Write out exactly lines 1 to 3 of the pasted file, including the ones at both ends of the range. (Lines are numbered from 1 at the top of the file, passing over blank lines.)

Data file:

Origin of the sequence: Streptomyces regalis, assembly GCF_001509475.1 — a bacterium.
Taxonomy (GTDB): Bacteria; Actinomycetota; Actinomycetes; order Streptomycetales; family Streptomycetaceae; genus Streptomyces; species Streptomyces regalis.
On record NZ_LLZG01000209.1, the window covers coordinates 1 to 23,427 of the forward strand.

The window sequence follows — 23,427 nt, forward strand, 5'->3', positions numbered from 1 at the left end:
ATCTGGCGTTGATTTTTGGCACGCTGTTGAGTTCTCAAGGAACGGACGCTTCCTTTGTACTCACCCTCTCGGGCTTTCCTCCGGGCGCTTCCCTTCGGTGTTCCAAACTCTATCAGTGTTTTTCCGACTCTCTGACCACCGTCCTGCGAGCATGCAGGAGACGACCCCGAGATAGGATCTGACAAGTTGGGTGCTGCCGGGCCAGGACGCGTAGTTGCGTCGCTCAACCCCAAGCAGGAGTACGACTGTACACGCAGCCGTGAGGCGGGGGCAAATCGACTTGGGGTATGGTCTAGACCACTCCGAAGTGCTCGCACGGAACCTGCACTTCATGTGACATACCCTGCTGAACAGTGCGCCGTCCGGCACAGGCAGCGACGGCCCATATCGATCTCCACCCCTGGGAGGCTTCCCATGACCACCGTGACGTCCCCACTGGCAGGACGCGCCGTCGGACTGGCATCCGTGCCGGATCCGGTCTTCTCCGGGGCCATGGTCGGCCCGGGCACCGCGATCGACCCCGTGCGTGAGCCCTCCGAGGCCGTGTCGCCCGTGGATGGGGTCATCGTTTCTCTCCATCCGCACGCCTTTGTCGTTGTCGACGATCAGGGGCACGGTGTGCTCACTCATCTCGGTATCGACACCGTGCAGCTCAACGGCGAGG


Origin of the sequence: Streptomyces regalis, assembly GCF_001509475.1 — a bacterium.
Taxonomy (GTDB): Bacteria; Actinomycetota; Actinomycetes; order Streptomycetales; family Streptomycetaceae; genus Streptomyces; species Streptomyces regalis.
On record NZ_LLZG01000209.1, the window covers coordinates 1 to 23,427 of the forward strand.